Zicari had been in the right place at the right time — as he would be on many subsequent occasions: he had apparently exclusive access to confidential information from police headquarters and the courts.

From his privileged vantage-point, Zicari watched as Valpreda left after being interrogated by Amati at 11.30 am. He watched as Valpreda was led away by two police officers who held him, forcibly, under the arms and took him to a side-room of the court where he was handcuffed and taken to police headquarters.

Valpreda’s grandmother, Olimpia could not understand what was going on. She called out to ‘my Pietro’ but the policemen marched him off to the Via Fatebenefratelli where, after a brief interrogation, he was left on his own in a room. He was then taken to Rome’s police headquarters in the Via San Vitale there where Umberto Improta, a Special Branch inspector (who later went on to become police chief of Milan) was waiting for him, Alfonso Noce, another police officer, police brigadieri Remo Marcelli and Vincenzo Santilli who took the first official statement at 3.30 am. on 16 December.

Prior to that, however, between 2.00 and 3.00 am., Valpreda had gone with the officers to a field adjacent to the Via Tiburtina to search for an explosives dump, but nothing was found.

Valpreda allegedly made the following statement: “As we were going down the Via Tiburtina, before leaving for Rome that last time, we were just about level with the Siderurgia Romana foundry and the Decama works, about two or three hundred metres from the Silver cinema […] when Ivo Della Savia, pointed out a clump of bushes and said : ‘ I have some gear stashed there, not too far from the street at the foot of a shrub that is not too tall’” And he added: “He was not specific as to what he was talking about, but we took the reference to ‘gear’ to mean explosives, detonators and fuses .”

Mario Merlino (then and more recently)

Why did Valpreda make that admission? Simple. Mario Merlino had been the first of the 22 March group to be questioned by the Rome police, but as a witness not as a suspect.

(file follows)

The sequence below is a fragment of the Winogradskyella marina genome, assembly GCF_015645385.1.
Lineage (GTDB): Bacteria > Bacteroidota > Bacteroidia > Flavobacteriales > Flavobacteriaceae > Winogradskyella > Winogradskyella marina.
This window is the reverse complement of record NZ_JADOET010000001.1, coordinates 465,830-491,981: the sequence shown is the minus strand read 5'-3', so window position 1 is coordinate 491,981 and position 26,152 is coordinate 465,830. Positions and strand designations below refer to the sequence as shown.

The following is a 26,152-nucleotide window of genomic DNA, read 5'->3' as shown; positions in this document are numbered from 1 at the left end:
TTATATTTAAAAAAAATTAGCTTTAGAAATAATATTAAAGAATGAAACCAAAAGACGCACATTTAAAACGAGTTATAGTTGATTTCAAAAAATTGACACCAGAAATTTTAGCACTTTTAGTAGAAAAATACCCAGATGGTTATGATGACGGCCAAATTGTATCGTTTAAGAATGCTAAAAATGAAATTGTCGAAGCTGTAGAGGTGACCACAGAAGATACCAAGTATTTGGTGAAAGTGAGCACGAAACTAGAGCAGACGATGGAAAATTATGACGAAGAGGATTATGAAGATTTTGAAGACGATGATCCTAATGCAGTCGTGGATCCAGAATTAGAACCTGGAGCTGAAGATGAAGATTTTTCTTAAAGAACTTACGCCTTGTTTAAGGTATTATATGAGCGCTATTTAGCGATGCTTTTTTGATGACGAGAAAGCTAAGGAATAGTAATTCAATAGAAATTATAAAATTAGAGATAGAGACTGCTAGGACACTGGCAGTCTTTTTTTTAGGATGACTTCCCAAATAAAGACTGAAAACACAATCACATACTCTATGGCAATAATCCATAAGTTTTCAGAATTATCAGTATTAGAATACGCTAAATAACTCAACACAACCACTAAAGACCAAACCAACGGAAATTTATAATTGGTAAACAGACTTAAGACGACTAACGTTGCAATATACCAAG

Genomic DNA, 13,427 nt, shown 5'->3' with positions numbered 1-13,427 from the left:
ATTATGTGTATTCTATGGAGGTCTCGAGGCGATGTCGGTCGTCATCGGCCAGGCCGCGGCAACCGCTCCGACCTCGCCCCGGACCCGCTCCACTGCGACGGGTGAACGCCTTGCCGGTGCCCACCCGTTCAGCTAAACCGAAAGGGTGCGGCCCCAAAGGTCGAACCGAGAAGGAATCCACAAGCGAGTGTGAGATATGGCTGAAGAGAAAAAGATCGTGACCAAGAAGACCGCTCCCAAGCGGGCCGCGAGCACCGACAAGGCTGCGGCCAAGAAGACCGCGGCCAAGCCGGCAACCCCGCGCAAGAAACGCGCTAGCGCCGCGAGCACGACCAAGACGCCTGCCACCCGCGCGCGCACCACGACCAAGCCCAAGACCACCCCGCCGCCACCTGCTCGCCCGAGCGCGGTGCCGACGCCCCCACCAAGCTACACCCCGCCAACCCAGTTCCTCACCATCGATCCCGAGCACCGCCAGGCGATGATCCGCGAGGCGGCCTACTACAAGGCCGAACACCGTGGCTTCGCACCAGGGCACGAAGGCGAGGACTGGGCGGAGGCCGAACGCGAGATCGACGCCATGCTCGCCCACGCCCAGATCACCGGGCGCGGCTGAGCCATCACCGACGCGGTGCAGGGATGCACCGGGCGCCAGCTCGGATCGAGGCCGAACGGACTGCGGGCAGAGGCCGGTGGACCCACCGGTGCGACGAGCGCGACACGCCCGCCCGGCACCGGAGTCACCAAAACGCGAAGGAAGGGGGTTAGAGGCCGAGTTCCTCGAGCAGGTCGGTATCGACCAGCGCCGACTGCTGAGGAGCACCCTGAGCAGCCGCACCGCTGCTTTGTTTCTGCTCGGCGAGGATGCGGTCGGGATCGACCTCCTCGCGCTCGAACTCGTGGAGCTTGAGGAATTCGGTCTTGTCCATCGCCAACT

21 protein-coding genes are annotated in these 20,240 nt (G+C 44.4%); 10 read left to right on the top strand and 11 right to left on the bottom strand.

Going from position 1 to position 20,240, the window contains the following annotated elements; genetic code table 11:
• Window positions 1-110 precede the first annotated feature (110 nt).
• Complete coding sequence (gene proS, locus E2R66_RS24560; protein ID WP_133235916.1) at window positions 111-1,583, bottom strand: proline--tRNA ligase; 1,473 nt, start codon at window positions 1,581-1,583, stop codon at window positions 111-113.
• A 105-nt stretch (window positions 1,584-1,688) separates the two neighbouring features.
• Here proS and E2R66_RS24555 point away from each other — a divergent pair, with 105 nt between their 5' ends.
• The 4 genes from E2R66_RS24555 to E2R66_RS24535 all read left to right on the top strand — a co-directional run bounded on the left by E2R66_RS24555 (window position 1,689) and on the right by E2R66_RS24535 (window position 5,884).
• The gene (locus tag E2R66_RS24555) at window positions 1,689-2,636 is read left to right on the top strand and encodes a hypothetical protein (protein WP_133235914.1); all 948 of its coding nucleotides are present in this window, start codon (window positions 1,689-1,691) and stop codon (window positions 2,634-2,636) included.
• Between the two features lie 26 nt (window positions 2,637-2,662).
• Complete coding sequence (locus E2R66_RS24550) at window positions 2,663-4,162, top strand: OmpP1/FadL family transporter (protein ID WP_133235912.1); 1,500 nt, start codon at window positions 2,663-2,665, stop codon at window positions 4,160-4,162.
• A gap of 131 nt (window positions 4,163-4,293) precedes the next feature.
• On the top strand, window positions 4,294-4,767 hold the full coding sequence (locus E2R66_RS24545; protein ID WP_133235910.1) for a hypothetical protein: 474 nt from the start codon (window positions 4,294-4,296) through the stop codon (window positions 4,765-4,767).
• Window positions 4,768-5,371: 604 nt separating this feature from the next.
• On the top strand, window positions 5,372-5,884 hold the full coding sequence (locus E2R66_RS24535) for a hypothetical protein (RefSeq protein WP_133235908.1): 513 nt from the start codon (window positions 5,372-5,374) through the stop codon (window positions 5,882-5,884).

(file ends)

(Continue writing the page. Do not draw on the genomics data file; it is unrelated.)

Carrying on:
At 1.45 pm. on 13 December Merlino made a statement to this effect: “Concerning the bombings […] I am in a position to state that my friends Emilio Borghese, Roberto Mander and Giorgio Spano spoke to me on separate occasions of the existence in Rome of their cache of weapons and explosives […] Nearly six weeks ago, at the premises of the Circolo Bakunin in the Via  Baccina Spano, talked about attacks in general and told me he had knowledge of facts and details concerning the attacks mounted in Rome …”

When questioned, again as a witness, Merlino (who would later be indicted with Valpreda and the other anarchists from the 22 March Group) said other things that were to condemn his comrades.

He declared: “On 28 November, on the occasion of the national ironworkers’ rally in the Piazza Santa Maria Maggiore, at about 11.00 am., while the  students  who later joined the workers’ march were assembling, Roberto Mander told me he needed explosives as the political situation was developing so quickly and it was time to act. Furthermore, on the 10th or 11th of this month, at around 8,00 pm., in the Via Cavour, after I had mentioned a few things that I had been told by Emilio Borghese, Roberto told me that they did indeed have a dump on the Via Casilina.” A moveable dump, then, that had moved from the Via Tiburtina to the Via Casilina.  Having more to do with bragadaccio than with dynamiting activity, perhaps, Merlino continued: “One or two evenings prior to the encounter with Mander […] at the premises of the anarchist Circolo 22 Marzo, Emilio Borghese told me he had a cache of explosives, detonators and arms in the Via Casilina.  He specifically stated that he had […] a substantial amount of detonators and a smaller quantity of explosives […] I remember he went on to say that he had gone to the dump several days previously in the company of Roberto Mander and Pietro Valpreda, in the latter’s car, and had removed or left […] a quantity of explosives.”

Here is the first contradiction. If Mander had ready access to the famous dump, why did he need explosives? And why had he turned to Mario Merlino? It is a mystery, one that Mander himself, a 17 year old high-school student, the son of an orchestra leader, tried to dispel in a 15 December interview with the police: “On 28 November, the day of the foundry workers’ strike,  I mentioned to Merlino the possibility of bombs being set off to create incidents. That is to say, we discussed if it might help the foundry workers in the event of clashes with the police.

The following week Merlino asked me if it was true that I and Valpreda had an explosives dump in the Via Casilina. I asked Merlino to check where these rumours originated. On that occasion I asked him if there was any chance of his getting hold of explosives for the purposes of carrying out some sort of symbolic action. Over the next few days I put the same request about explosives to Borghese who had told me he did not have any to hand.”